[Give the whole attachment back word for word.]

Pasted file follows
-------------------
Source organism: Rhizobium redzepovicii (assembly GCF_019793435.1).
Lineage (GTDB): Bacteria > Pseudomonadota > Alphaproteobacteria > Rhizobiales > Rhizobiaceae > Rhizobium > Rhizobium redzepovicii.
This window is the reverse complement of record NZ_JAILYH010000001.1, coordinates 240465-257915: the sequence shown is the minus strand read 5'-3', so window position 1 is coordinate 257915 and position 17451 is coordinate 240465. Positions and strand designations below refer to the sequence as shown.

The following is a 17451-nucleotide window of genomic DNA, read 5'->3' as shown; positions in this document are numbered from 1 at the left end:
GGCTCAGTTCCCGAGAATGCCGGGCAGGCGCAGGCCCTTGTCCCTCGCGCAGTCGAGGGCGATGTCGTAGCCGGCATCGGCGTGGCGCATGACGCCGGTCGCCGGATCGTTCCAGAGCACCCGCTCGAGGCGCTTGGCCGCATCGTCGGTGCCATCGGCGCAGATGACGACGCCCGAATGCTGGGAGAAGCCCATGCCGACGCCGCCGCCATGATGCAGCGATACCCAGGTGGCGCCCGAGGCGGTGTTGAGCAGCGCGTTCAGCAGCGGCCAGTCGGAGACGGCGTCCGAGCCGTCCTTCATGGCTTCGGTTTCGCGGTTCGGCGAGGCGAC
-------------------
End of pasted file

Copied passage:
Source organism: Rhizobium redzepovicii (assembly GCF_019793435.1).
Lineage (GTDB): Bacteria > Pseudomonadota > Alphaproteobacteria > Rhizobiales > Rhizobiaceae > Rhizobium > Rhizobium redzepovicii.
This window is the reverse complement of record NZ_JAILYH010000001.1, coordinates 240465-257915: the sequence shown is the minus strand read 5'-3', so window position 1 is coordinate 257915 and position 17451 is coordinate 240465. Positions and strand designations below refer to the sequence as shown.

The following is a 17451-nucleotide window of genomic DNA, read 5'->3' as shown; positions in this document are numbered from 1 at the left end:
GGCTCAGTTCCCGAGAATGCCGGGCAGGCGCAGGCCCTTGTCCCTCGCGCAGTCGAGGGCGATGTCGTAGCCGGCATCGGCGTGGCGCATGACGCCGGTCGCCGGATCGTTCCAGAGCACCCGCTCGAGGCGCTTGGCCGCATCGTCGGTGCCATCGGCGCAGATGACGACGCCCGAATGCTGGGAGAAGCCCATGCCGACGCCGCCGCCATGATGCAGCGATACCCAGGTGGCGCCCGAGGCGGTGTTGAGCAGCGCGTTCAGCAGCGGCCAGTCGGAGACGGCGTCCGAGCCGTCCTTCATGGCTTCGGTTTCGCGGTTCGGCGAGGCGAC